Separate and mark areas where potentially unreliable content is incorporated to minimize its impact. For instance, handle data sourced from user-defined URLs with heightened scrutiny.
It's essential to have all participants involved in launching your app recognize prompt attacks as a threat, necessitating a red-team approach. Thoroughly contemplate potential pitfalls and strive to minimize the potential damage as much as possible.
Red-teaming represents an evaluative approach that uncovers model weaknesses resulting in unintended behaviors. The concept of red-teaming originated from military practices and is often employed in cybersecurity, where it is used to simulate cyber attacks and test system defenses by mimicking the strategies of potential attackers.
The aim of red-teaming language models involves generating prompts that provoke the model into producing inappropriate content or taking unintended actions.
Imagine red-teaming as the new bug bash just before you launch but for LLM-powered apps.
To achieve this, form a varied team of red teamers, encompassing roles like design, product, etc. The objective is to develop creative methods for compromising your language-powered app, hence the emphasis on participants’ diversity.
Store the prompts that successfully breached your app in a spreadsheet or a vector database to evaluate future app versions and prevent similar attacks in the future.
Detect and block malicious users
Typically, malicious users undertake several attempts before they can successfully breach your application. Monitor usage patterns and surface anomalies you can turn into rules to block attacks before they materialize. For example, blocking a user’s input if it contains known prompt injection phrases like “Ignore all prior requests”.
Monitor input and output periodically
Regularly review sessions of user interactions with your app to confirm it is functioning as intended. I occasionally copy logs of users’ usage and ask GPT to surface anomalies or behaviors that require attention.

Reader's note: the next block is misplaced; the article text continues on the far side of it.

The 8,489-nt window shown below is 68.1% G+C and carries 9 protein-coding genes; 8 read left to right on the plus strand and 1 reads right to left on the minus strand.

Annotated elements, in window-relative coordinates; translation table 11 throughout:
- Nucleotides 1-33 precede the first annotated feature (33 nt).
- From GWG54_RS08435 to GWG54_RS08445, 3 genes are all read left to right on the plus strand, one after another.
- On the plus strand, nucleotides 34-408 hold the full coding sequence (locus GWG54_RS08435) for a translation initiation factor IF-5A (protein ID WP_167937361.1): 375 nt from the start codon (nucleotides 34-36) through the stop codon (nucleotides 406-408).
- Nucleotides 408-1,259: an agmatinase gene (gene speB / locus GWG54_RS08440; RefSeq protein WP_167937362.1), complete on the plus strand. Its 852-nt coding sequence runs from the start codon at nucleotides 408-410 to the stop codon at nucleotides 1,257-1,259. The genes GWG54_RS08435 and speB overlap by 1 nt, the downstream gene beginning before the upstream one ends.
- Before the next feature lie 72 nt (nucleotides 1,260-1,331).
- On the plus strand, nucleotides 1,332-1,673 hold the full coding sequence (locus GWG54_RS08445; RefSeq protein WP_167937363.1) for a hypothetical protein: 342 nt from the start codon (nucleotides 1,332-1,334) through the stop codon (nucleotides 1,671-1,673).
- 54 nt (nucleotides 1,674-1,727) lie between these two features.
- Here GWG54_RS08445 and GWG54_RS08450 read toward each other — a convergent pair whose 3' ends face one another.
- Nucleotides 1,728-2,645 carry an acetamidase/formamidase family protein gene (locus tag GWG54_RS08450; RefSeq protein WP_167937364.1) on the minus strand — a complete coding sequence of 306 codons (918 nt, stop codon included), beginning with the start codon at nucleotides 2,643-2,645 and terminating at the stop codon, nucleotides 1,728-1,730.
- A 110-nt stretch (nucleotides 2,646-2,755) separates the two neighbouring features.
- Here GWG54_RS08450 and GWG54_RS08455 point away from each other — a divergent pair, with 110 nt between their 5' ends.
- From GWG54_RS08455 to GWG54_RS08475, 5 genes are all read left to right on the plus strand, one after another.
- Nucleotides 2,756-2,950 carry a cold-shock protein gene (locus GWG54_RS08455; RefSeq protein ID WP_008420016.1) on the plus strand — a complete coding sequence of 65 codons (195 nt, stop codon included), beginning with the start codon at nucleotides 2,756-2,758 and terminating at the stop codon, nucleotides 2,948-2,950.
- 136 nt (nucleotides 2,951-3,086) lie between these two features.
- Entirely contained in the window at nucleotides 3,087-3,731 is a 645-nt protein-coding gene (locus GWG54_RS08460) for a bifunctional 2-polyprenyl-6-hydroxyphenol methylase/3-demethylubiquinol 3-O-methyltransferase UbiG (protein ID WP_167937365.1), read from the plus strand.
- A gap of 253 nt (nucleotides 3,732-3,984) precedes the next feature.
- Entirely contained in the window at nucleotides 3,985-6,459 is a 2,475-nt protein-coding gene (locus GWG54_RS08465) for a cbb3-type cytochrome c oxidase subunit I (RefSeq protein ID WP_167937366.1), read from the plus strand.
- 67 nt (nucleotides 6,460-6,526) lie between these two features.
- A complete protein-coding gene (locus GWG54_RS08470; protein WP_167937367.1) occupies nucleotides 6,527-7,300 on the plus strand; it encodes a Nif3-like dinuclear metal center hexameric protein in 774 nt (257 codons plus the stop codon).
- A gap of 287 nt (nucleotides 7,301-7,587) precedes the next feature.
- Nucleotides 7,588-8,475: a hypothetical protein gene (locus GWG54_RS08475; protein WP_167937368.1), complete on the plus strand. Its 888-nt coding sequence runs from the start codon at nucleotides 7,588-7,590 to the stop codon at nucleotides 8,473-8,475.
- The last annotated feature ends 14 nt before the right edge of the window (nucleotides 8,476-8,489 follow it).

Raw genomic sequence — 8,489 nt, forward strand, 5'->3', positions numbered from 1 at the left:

Though not an immediate remedy, this approach offers valuable data for identifying and rectifying vulnerabilities.
Protecting from advanced attacks
This technique is for developers who utilize function calling or consume external information such as web pages.
Function calling is the process where the model executes a specific set of instructions or a subroutine, known as a function, in response to a request or a command. Prompt injection attacks in applications utilizing function calling pose heightened risks, enabling users to manipulate the execution of code.
Design the functions you provide language models like GPT-4 to be as atomic as possible, restrict their data access, and think through various scenarios where things can go wrong.
For apps consuming external resources, either user-provided PDFs or URLs, assume those contain indirect prompt injections1. For example, an attacker embeds an indirect prompt injection in a webpage instructing the LLM to disregard certain instructions. When a user employs the LLM to summarize the webpage, the LLM plugin executes the malicious instructions.
Another example - let’s assume you build a language model-powered app that screens resumes to decide if a human HR person should review them. The document can contain a prompt injection with instructions to make the model state the candidate is a perfect fit for the job.
Attacker: Ain't no mountain high enough
Despite implementing all of the above defense strategies, there's still a possibility of failing in this challenge. Considering how today’s language models function, it is likely improbable that a bulletproof LLM-powered application can be built. Just this month, a group of researchers achieved a 92% attack success rate on aligned LLMs like GPT-4 by employing persuasive adversarial prompts.
Similar to cybersecurity—the focus isn't on being impenetrable. It is about mitigations and quick remediations when issues arise. No one wants to learn about their apps’ vulnerabilities through a viral post on X.
Both your company and its users need assurance that you have done your very best to safeguard their interests so that when challenges arise, you are prepared to showcase these efforts and deploy solutions.
Appendix: Open-source LLM security packages
Rebuff - prompt injection detector
NeMo Guardrails - an open-source toolkit for easily adding guardrails to LLM-based conversational systems
LangKit - a toolkit for monitoring LLMs and preventing prompt attacks
LLM Guard - detects harmful language, prevents data leakage, and protects against prompt injection attacks
LVE Repository - a repository featuring hundreds of LLM vulnerabilities